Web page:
Chrome OS is getting dark mode — and you can try it right now

chrome os dark mode
(Image credit: Android Police)

There’s a lot to love about Chromebooks, but there's also plenty that they’re lacking compared to Macs and Windows machines. Like the fact Chromebooks still don’t have a dedicated dark mode, much to the ire of its users.

Thankfully we have some good news for you, because it seems Chrome OS could be getting its own dedicated dark mode sometime in the near future.

Android Police spotted a change in the Chrome OS canary channel, revealing that Google is at least working on a system-wide dark mode for Chrome OS. While it’s not clear when such a stable version of the feature would roll out to the public, the fact that Google seems to be working on it is a good thing. Especially if you plan on working late, or have some other reason to have to focus on the screen for long periods of time.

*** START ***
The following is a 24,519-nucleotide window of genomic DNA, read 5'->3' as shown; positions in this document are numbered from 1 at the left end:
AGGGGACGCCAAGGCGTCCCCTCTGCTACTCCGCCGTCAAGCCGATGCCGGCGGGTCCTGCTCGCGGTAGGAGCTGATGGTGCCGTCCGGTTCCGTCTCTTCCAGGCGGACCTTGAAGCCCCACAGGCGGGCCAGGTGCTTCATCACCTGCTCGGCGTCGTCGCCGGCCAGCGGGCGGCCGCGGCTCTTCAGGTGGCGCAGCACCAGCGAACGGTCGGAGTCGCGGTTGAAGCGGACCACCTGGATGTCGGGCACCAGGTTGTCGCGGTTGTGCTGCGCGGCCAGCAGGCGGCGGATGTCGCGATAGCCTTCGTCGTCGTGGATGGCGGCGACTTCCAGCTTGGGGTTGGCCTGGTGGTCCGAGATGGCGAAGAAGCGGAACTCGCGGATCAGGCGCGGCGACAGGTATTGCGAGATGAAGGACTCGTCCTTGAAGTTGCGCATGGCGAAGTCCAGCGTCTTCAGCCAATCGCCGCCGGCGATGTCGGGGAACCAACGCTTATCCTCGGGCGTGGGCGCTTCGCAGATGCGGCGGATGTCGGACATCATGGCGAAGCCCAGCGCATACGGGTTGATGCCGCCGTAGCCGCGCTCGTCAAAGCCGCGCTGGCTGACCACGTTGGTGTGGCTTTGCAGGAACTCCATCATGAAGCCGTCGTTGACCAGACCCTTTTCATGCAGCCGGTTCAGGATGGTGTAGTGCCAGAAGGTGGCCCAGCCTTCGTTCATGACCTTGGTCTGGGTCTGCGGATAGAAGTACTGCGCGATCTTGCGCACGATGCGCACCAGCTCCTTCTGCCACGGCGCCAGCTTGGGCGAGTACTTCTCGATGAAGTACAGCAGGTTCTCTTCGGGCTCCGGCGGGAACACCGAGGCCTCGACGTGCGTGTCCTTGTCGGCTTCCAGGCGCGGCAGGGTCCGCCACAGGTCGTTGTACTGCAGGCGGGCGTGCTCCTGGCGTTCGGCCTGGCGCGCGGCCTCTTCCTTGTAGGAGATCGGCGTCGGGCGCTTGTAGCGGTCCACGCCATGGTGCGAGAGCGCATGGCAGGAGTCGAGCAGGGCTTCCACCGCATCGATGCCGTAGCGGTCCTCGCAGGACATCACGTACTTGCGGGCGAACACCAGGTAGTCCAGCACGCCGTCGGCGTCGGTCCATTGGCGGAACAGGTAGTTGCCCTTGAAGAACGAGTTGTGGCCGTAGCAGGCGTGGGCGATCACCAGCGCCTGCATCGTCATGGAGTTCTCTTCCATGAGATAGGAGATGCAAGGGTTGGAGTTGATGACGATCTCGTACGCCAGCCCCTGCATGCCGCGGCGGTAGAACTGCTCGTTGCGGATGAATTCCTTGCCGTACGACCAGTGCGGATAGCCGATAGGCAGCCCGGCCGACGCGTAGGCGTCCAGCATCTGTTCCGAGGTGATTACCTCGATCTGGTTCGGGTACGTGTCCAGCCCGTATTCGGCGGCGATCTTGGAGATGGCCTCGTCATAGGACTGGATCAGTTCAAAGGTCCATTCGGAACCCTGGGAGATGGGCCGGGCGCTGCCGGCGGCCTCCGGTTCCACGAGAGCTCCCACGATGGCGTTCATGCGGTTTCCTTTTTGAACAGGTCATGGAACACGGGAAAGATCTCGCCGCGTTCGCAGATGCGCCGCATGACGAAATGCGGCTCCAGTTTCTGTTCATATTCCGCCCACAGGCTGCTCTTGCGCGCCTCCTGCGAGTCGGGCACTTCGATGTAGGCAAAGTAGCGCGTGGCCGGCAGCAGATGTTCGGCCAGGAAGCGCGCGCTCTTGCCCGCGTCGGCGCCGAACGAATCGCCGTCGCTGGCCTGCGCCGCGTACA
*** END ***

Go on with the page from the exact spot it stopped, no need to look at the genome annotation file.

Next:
If you’d rather not wait, you don’t need to, provided you have the Canary channel installed on your Chromebook first. Then all you have to do it copy and paste chrome://flags/#enable-force-dark and chrome://flags/#enable-webui-dark-mode into your URL bar, then turn on both flags in the drop-down menu. 

Voila! You have just enabled dark mode on Chrome OS. Albeit a very early, and likely very buggy, iteration.

The overall application of the new dark mode isn’t perfect, but it seems to be applying dark mode to all of Chrome OS’s UI. It’s reportedly working quite well with both the Chrome browser and other system web apps, which is always a good sign too.

There’s no date for a wider, stable rollout just yet, which means there’s going to be a wait before this is available to everyone. But the evidence is clear right now: Google is bringing dark mode to Chrome OS, and that makes being patient that little bit easier.

Tom Pritchard
UK Phones Editor

Tom is the Tom's Guide's UK Phones Editor, tackling the latest smartphone news and vocally expressing his opinions about upcoming features or changes. It's long way from his days as editor of Gizmodo UK, when pretty much everything was on the table. He’s usually found trying to squeeze another giant Lego set onto the shelf, draining very large cups of coffee, or complaining about how terrible his Smart TV is.